For 131 years, from his lofty vantage point, Froebel has gazed down on the everyday comings and goings of Bloomsbury Square in Central London, overlooking Bloomsbury Square Gardens and the British Museum beyond. This relief bust of Froebel (or 'roundel') adorns the façade of the building now known as Bloomsbury House, located at 2-3 Bloomsbury Square London WC1. However, it was built in 1887 by the College of Preceptors, as its headquarters where it remained throughout the 20th Century. Founded in 1846 as the Society of Teachers, its aim was to create and maintain professional standards in the teaching profession which by the mid-19th century had a poor reputation. Incorporated by Royal Charter in 1849, it became the College of Preceptors (later the College of Teachers) and was the first professional body for teachers, pioneering formal training for the profession.
From its inception the College embraced the importance of early years education, one of its founding pioneers, Professor Joseph Payne became a strong Froebelian influence within the College. Payne subscribed to the view that the best teachers should be ‘rewarded’ by being assigned to the youngest children. In 1870 he gave a lecture at the College entitled ‘Froebel and the Kindergarten System of Education’ and, in 1874, members of the College met together and founded the ‘Froebel Society for the Promotion of the Kindergarten System’. Beata Doreck, who had become the first female Fellow of the Chartered College earlier that year, was elected the Society’s first president.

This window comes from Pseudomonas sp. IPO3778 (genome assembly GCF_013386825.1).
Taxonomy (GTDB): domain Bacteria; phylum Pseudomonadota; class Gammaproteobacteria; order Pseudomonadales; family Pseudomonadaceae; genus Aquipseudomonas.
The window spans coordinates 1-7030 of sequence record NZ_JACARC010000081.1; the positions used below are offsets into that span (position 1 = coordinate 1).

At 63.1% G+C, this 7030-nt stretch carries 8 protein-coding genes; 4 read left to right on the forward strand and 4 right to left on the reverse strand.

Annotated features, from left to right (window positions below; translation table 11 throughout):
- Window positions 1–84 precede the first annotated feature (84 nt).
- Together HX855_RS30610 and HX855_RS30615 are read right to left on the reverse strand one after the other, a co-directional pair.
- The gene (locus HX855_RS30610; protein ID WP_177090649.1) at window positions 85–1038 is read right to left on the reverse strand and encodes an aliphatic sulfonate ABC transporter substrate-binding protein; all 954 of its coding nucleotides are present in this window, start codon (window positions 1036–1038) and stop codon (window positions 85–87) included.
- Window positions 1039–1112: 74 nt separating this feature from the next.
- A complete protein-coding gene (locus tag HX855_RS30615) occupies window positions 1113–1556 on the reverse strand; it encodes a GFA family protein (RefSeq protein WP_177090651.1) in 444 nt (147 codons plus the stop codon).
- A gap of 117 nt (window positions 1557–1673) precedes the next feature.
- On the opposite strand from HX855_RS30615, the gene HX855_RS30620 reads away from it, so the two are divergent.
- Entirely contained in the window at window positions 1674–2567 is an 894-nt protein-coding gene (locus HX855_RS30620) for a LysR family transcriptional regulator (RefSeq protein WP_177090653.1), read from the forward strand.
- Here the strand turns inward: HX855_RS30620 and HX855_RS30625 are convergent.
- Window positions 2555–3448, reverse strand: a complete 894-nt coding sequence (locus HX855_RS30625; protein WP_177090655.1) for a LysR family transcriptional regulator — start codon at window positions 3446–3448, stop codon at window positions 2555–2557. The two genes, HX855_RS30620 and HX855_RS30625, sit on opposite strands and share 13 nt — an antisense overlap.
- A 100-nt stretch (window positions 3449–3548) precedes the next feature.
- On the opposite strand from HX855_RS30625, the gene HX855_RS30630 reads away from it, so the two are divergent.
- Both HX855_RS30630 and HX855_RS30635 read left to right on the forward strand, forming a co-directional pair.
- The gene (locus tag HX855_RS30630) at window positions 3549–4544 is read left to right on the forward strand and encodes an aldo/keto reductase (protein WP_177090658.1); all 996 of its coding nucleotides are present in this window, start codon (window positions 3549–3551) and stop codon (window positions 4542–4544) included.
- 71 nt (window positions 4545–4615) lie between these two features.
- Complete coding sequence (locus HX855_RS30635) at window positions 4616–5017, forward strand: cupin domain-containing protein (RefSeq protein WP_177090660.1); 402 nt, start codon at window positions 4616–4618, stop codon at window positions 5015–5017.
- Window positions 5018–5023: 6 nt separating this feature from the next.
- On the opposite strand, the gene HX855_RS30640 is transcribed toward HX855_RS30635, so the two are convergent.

For the next 25 years, the Froebel Society and the College of Preceptors worked closely together, not only in sharing their membership, in their aspirations for well-trained and professional teachers for all children, but also in the use of facilities, Froebel Society meetings often taking place in the College’s training rooms, initially at 42 Queen’s Square, and from 1887 at its new purpose-built premises at 2-3 Bloomsbury Square. It was natural therefore that when the adjacent premises at 4 Bloomsbury Square, became vacant in 1896, that the Froebel Society should move in, making them the Society’s headquarters and Registry for Kindergarten Teachers for the first three decades of the 20th Century. How fitting that Froebel’s ‘roundel’, installed some 10 years earlier on the façade of the College of Preceptors, literally overlooked the front door of the first headquarters of the Froebel Society in the United Kingdom.
The Froebel roundel is one of five that were installed to adorn the front façade of the College, on the first and second floors, under the windows, each carrying a relief bust of an eminent progressive thinker. Along with Froebel there are Johann Pestalozzi, John Locke, Thomas Arnold and John Milton. Although the College moved out in 2003, the building was restored in 2007 and became a conference venue, the roundels’ maintained and the educational connection of the building incorporated into the names of their conference and training rooms, including one aptly named ‘The Froebel Room’.
Bloomsbury House, Bloomsbury Square, London, WC1
Froebel's roundel is top-right below the second floor window.
The former College of Preceptors and the adjacent red brick premises which served as the headquarters of the Froebel Society, the National Froebel Union and the Registry of Kindergarten Teachers from 1896 to 1935.